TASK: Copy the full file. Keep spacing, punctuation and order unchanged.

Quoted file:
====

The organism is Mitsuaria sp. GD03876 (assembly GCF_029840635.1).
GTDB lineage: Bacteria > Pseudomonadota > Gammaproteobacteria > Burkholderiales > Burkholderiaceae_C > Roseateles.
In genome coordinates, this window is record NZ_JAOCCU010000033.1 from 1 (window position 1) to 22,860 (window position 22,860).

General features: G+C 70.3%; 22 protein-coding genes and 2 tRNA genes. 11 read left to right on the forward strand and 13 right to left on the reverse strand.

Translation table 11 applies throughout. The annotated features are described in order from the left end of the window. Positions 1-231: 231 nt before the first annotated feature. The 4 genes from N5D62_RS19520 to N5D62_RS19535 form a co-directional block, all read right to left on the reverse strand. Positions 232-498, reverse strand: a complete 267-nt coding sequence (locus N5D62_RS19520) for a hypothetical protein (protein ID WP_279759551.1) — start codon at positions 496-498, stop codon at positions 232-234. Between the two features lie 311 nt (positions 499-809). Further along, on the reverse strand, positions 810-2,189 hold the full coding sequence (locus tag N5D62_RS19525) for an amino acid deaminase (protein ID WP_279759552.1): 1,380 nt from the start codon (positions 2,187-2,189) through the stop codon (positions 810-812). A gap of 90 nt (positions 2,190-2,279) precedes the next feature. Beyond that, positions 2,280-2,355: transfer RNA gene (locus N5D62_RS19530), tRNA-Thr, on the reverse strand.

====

The organism is Mitsuaria sp. GD03876 (assembly GCF_029840635.1).
GTDB lineage: Bacteria > Pseudomonadota > Gammaproteobacteria > Burkholderiales > Burkholderiaceae_C > Roseateles.
In genome coordinates, this window is record NZ_JAOCCU010000033.1 from 1 (window position 1) to 22,860 (window position 22,860).

General features: G+C 70.3%; 22 protein-coding genes and 2 tRNA genes. 11 read left to right on the forward strand and 13 right to left on the reverse strand.

Translation table 11 applies throughout. The annotated features are described in order from the left end of the window. Positions 1-231: 231 nt before the first annotated feature. The 4 genes from N5D62_RS19520 to N5D62_RS19535 form a co-directional block, all read right to left on the reverse strand. Positions 232-498, reverse strand: a complete 267-nt coding sequence (locus N5D62_RS19520) for a hypothetical protein (protein ID WP_279759551.1) — start codon at positions 496-498, stop codon at positions 232-234. Between the two features lie 311 nt (positions 499-809). Further along, on the reverse strand, positions 810-2,189 hold the full coding sequence (locus tag N5D62_RS19525) for an amino acid deaminase (protein ID WP_279759552.1): 1,380 nt from the start codon (positions 2,187-2,189) through the stop codon (positions 810-812). A gap of 90 nt (positions 2,190-2,279) precedes the next feature. Beyond that, positions 2,280-2,355: transfer RNA gene (locus N5D62_RS19530), tRNA-Thr, on the reverse strand.